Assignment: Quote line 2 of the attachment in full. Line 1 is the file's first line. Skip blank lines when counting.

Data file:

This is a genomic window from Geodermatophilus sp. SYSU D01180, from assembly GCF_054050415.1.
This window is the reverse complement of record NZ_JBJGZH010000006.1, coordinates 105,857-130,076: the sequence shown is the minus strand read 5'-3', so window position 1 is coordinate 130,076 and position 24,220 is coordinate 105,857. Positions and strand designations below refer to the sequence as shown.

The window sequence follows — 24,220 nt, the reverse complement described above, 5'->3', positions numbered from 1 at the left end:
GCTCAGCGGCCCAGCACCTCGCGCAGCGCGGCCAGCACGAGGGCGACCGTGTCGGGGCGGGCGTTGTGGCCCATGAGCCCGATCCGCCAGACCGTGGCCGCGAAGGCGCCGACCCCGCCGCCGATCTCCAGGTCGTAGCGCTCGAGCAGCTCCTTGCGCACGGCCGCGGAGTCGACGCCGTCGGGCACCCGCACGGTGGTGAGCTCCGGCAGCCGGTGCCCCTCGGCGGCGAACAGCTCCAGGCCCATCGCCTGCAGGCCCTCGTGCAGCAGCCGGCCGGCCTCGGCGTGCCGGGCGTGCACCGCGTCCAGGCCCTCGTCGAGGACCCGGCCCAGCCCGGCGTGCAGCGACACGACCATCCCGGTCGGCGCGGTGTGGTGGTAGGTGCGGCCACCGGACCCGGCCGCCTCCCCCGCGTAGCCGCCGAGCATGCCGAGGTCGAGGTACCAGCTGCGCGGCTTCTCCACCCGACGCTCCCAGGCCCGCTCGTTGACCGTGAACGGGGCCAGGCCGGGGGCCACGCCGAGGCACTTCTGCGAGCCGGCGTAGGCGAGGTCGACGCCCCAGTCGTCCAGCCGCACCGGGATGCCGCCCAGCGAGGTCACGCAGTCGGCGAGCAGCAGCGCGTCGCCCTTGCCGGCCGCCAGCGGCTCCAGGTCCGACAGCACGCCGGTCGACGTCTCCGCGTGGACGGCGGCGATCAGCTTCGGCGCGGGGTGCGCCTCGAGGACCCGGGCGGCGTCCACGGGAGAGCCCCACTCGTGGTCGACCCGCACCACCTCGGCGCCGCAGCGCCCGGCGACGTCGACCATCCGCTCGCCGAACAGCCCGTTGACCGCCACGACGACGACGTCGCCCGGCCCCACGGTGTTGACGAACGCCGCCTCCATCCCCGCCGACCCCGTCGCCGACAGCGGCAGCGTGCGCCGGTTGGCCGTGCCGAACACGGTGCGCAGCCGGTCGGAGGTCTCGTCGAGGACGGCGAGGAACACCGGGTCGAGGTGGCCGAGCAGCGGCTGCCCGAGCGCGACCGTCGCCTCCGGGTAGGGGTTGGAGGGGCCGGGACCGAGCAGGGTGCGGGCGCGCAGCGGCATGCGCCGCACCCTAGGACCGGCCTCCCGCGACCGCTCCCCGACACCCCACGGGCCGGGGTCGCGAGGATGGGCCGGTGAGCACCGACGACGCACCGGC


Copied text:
This window is the reverse complement of record NZ_JBJGZH010000006.1, coordinates 105,857-130,076: the sequence shown is the minus strand read 5'-3', so window position 1 is coordinate 130,076 and position 24,220 is coordinate 105,857. Positions and strand designations below refer to the sequence as shown.